Sarah Rizkalla The Boss Lady Who Left Wall Street To Found a NY-based Magazine

  • Photos by:
    Sarah Rizkalla
  • Published on:
    May 17, 2018
  • Reading time by:
    4 minutes

Sarah Rizkalla the Boss Lady

Sarah Rizkalla the Boss Lady who left Wall Street to found a NY-based magazine to create opportunities for young boss ladies, shed the light on women of the world, and make change for the better.

Sitting behind her Wall Street desk, Rizkalla one day realized that she did not want to dedicate the next 30 years of her life to making rich people get richer. Rizkalla realized she wanted her own legacy to be about helping people and building something.

And that’s.. Yes, and that’s how she decided to create New York Minute Magazine six years ago. New York Minute Magazine (NYMM), is an online publication working to empower, equip, and encourage women, while also shedding light on the effects of inequality around the world. 

It all began in May of 2012 as a one-woman show. Rizkalla now shares her story and promotes women empowerment by speaking at universities, conferences, and churches, and working with feminist groups. Rizkalla and the New York Minute team believe that being a woman is a strength, never a deficiency, and constantly work to promote the inherent badassness of women!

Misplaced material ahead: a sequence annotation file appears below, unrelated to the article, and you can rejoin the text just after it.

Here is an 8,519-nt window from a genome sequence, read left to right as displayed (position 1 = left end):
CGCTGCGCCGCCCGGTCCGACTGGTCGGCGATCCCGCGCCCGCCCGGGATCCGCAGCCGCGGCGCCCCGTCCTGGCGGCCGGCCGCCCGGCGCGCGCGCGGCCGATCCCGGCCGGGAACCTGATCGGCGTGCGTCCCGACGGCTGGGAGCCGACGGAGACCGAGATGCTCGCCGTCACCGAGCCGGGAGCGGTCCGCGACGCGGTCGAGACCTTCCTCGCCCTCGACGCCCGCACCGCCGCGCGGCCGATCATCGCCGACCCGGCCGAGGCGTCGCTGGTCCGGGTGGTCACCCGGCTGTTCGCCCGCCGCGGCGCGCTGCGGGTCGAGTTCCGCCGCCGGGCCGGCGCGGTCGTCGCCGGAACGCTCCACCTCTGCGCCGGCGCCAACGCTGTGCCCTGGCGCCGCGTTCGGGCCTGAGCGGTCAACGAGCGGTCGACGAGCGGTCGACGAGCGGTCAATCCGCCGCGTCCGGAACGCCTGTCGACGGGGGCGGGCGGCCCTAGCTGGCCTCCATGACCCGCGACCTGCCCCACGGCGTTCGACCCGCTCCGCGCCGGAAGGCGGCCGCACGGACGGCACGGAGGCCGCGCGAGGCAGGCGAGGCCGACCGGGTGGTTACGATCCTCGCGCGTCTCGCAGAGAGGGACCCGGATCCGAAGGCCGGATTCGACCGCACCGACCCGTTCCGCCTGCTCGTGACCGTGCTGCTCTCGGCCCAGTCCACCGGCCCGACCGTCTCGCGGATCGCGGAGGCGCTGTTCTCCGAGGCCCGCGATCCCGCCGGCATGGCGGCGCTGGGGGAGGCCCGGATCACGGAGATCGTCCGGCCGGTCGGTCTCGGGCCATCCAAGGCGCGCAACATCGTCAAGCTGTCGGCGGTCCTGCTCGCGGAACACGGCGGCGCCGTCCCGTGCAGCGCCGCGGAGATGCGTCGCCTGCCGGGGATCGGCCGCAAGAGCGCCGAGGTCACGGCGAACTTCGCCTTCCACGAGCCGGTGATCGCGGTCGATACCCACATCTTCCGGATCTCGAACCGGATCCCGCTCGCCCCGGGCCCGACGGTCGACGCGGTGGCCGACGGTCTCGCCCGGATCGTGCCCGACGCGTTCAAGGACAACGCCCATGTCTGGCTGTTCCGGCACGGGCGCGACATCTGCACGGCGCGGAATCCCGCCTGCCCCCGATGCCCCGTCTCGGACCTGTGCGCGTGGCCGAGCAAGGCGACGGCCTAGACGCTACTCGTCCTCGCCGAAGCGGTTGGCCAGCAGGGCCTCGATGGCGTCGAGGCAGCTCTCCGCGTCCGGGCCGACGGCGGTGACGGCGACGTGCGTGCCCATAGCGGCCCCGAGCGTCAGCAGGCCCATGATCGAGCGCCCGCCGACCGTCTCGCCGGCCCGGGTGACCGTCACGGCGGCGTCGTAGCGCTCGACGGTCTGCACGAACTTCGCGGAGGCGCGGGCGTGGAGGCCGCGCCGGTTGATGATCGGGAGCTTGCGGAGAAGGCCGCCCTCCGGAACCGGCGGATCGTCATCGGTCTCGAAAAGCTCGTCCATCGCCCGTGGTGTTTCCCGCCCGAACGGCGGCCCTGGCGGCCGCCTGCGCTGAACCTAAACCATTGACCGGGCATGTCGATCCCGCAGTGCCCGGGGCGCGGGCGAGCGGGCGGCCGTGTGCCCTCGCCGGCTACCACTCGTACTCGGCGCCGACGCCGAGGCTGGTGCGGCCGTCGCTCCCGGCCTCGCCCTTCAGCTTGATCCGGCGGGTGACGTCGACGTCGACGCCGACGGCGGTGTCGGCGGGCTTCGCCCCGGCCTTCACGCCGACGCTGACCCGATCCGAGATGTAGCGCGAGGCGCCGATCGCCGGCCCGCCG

New York Minute Magazine goes beyond an empire state of mind. With a mission for equality, it does not matter where you live, as long as you believe in the inherent strength and badassery of women, you’re already part of NYMM family!

Women On Topp had a chance to speak to Sarah Rizkalla all about NYMM, from the moment of leaving her Wallstreet job to how she started her magazine. 

What fulfillment is NYMM giving you that Wall Street could not? 

New York Minute is solely focused on empowering, encouraging, and equipping women in various aspects of their lives, whether that’s conscious, healthy eating or social awareness. I have the privilege of working with young, passionate people to advance our mission, and while I learned a lot on Wall Street and am grateful for the years I had there, I needed to do something that brought me fulfillment and joy, and be where I felt like I was making a difference. 

What inspired you to start NYMM? 

I was sitting at my desk one day and realized that I did not want to dedicate the next 30 years of my life to making rich people get richer. I wanted my legacy to be about helping people and building something great, and that’s how the idea of NYMM came along. Now the site has morphed into focusing on women and how incredible they are. 

What are NYMM goals currently? 

Our biggest goal is to help women live out how amazing they are, and for them to understand that she’s a complete and utter badass, find her own success, and for her to pursue her dreams! I truly believe that being a woman is always a strength and never a deficiency. Our goal is for women to recognize that and remind themselves of it every day. We also shed light on the effects of inequality; we write about human trafficking, FGM, honor killings, wage gaps, etc. We are trying to get these issues out there so nobody can say “I didn’t know.” 

Can you describe a NYMM reader? 

Our readers are smart, proactive, focused on social justice, and truly believe they can change the world. They are young men and women who see serious, deeply-rooted problems in our society and don’t want to take these issues with them into the future. Our readers see equality as an incredibly important goal toward which they want to contribute.